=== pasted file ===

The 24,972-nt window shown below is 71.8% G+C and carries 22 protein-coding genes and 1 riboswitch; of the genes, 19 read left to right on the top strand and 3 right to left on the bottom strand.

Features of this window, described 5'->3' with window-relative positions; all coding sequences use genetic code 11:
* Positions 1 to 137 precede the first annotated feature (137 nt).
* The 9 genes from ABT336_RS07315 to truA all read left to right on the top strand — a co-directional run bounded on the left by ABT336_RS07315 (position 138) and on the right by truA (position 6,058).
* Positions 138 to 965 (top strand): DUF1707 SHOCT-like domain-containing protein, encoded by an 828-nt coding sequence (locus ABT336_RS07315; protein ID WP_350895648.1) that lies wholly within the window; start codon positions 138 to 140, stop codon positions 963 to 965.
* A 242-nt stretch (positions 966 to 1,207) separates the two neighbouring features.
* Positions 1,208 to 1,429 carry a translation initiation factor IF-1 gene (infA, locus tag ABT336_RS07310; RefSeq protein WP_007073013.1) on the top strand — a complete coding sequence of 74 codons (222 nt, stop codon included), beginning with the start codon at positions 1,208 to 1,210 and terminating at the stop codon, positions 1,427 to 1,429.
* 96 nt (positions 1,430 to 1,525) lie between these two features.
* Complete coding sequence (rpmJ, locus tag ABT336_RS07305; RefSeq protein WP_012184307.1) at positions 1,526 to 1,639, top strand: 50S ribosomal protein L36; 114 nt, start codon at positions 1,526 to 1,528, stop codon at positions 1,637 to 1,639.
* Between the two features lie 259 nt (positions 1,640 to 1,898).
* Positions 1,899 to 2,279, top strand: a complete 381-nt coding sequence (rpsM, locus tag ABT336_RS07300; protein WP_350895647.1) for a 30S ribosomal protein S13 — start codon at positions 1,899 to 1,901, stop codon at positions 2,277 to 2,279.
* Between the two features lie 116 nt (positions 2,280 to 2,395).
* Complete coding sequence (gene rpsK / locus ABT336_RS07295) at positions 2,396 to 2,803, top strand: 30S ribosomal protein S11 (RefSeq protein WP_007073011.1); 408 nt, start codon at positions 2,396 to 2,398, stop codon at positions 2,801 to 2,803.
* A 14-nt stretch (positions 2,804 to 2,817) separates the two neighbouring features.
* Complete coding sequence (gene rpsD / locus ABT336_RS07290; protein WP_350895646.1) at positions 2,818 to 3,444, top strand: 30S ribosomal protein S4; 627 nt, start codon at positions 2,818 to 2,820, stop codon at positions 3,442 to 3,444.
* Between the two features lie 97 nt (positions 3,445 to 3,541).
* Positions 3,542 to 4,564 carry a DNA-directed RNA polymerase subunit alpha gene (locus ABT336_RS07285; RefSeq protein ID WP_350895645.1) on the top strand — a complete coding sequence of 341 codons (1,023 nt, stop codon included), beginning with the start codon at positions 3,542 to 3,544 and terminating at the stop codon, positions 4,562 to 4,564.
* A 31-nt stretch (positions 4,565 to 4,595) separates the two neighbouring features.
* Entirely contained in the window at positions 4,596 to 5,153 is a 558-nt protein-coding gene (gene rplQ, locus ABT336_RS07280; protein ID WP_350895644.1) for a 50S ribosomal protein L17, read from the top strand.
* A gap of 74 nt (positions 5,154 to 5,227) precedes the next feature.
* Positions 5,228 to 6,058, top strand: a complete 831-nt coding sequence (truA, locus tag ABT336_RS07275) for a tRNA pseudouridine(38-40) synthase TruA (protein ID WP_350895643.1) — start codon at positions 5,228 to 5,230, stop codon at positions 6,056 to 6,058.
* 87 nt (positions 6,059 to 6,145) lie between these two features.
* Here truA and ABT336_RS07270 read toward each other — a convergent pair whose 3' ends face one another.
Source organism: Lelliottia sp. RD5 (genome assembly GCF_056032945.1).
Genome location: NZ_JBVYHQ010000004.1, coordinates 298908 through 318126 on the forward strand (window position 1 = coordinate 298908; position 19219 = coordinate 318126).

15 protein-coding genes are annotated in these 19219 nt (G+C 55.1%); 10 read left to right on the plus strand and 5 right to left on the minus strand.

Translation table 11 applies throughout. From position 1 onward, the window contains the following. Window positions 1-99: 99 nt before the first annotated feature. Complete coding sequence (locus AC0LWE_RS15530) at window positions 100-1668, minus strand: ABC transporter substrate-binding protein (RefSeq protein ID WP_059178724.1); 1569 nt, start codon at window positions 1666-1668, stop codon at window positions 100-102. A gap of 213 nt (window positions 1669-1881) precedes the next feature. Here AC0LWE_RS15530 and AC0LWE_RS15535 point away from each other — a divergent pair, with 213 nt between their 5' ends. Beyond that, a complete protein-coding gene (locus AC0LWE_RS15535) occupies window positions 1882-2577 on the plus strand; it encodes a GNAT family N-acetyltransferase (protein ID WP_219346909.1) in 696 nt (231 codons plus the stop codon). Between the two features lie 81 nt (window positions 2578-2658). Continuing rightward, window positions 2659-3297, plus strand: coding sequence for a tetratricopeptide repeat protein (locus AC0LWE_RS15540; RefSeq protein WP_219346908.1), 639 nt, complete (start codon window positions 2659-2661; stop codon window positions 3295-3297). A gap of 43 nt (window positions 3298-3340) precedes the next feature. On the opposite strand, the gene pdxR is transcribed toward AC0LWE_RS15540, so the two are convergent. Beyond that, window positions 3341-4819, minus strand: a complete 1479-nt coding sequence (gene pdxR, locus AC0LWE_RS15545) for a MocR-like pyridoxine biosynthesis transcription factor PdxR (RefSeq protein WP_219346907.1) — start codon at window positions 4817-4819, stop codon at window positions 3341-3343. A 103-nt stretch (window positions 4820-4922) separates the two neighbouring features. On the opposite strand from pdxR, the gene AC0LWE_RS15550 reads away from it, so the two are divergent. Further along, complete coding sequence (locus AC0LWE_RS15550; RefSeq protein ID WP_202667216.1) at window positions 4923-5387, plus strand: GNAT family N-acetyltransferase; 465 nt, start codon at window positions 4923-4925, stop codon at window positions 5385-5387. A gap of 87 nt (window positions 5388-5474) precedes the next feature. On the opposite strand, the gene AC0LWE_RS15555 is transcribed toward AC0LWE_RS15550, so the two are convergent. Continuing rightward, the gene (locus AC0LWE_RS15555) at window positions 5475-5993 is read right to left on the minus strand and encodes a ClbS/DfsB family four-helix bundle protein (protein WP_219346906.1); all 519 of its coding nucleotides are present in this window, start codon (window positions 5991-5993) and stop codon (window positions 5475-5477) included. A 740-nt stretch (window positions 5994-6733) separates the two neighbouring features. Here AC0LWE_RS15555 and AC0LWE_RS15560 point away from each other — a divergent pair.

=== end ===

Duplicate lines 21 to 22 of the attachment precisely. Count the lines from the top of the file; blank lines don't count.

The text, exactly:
* Positions 5,228 to 6,058, top strand: a complete 831-nt coding sequence (truA, locus tag ABT336_RS07275) for a tRNA pseudouridine(38-40) synthase TruA (protein ID WP_350895643.1) — start codon at positions 5,228 to 5,230, stop codon at positions 6,056 to 6,058.
* 87 nt (positions 6,059 to 6,145) lie between these two features.